• The plants must be built and must also be removed at the end of their lifetime.  There are several decommissioning options.  The power core could be replaced and the electrical switchyard reused. To do so, the unit would be defueled and the empty reactor and moderator assembly would be removed for burial.  If regulations allow, the unit would be defueled and the empty reactor and moderator assembly entombed in place.  This keeps decommissioning cost low.
  • Thorium provides an inexpensive nuclear fuel.  (Thorium is about as abundant as Tin.)  Thorium is considered a waste material in rare earth mining and known supplies are sufficient to provide the world’s current population with electrical power for several thousand years. We have more fuel than we need for current demand and we haven’t looked very hard to find more. This means the long term price of Thorium should be stable
  • The reactor can be designed to start with minimal outside power.  In contrast, some power plants require up to 15% of their rated power in order to start operation.  A cluster of LFTRs might have one reactor equipped for a “black start”, and “black start” power plants earn higher fees.  Black start power often comes from hydro plants and combustion turbines.  LFTRs add to that option which conventional nuclear plants cannot.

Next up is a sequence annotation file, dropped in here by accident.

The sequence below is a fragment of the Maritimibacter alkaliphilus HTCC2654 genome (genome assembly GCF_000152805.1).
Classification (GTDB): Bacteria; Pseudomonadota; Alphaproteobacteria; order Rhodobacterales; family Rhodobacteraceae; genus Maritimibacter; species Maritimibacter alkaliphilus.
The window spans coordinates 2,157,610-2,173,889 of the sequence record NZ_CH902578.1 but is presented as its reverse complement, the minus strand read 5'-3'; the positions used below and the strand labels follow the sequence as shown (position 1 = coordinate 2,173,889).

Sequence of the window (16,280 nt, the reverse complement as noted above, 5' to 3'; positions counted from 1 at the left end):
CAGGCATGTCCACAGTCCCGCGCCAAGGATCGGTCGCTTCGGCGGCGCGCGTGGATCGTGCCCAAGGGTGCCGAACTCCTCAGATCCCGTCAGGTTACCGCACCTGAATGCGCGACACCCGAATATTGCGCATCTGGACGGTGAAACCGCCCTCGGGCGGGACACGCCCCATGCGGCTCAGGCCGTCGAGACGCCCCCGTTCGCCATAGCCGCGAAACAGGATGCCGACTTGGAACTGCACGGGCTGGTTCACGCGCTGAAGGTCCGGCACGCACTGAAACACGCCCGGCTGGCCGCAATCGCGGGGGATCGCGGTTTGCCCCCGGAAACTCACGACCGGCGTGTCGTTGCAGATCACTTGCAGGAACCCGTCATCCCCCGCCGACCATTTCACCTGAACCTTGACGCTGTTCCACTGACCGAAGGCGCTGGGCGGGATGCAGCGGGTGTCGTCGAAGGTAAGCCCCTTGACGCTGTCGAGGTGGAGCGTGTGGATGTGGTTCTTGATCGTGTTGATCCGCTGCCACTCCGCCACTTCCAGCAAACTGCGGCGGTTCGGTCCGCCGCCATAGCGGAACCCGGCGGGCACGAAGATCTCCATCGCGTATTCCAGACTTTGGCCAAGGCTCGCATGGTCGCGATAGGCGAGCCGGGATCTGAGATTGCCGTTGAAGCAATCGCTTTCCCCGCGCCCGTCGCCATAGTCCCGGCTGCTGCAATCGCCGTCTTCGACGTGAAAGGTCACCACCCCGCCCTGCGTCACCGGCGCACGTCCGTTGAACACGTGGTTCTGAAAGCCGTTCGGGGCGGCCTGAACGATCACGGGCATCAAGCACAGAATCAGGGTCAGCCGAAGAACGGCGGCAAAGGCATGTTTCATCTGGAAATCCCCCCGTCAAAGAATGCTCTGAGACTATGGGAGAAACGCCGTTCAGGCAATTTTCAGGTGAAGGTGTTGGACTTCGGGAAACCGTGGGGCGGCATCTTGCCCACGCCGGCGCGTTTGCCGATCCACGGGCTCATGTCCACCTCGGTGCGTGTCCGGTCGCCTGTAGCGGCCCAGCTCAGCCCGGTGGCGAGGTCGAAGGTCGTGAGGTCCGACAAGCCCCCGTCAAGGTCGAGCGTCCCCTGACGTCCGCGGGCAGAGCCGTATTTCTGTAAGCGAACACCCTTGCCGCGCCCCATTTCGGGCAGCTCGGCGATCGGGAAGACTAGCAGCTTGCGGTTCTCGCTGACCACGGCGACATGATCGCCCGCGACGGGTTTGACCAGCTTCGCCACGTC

WHAT NEED DOES THIS POWER PLANT SATISFY?  A packaged reactor can provide safe and environmentally responsible power to the first world and the third world.   In the industrial west it means lower energy costs and more employment.  In the third world it means millions of lives.  It means income and food for a family.  If we provide an alternative, then we might stop stripping our planet’s forests to provide cooking fuel.

WHAT IS THE BEST FEATURE OF THIS REACTOR?  I’ve described the improvements that Thorium reactors offer over other power sources.  The best feature is not one of them, but all of them in combination.  The best feature is that molten salt reactors offer many improvements without major technical weaknesses.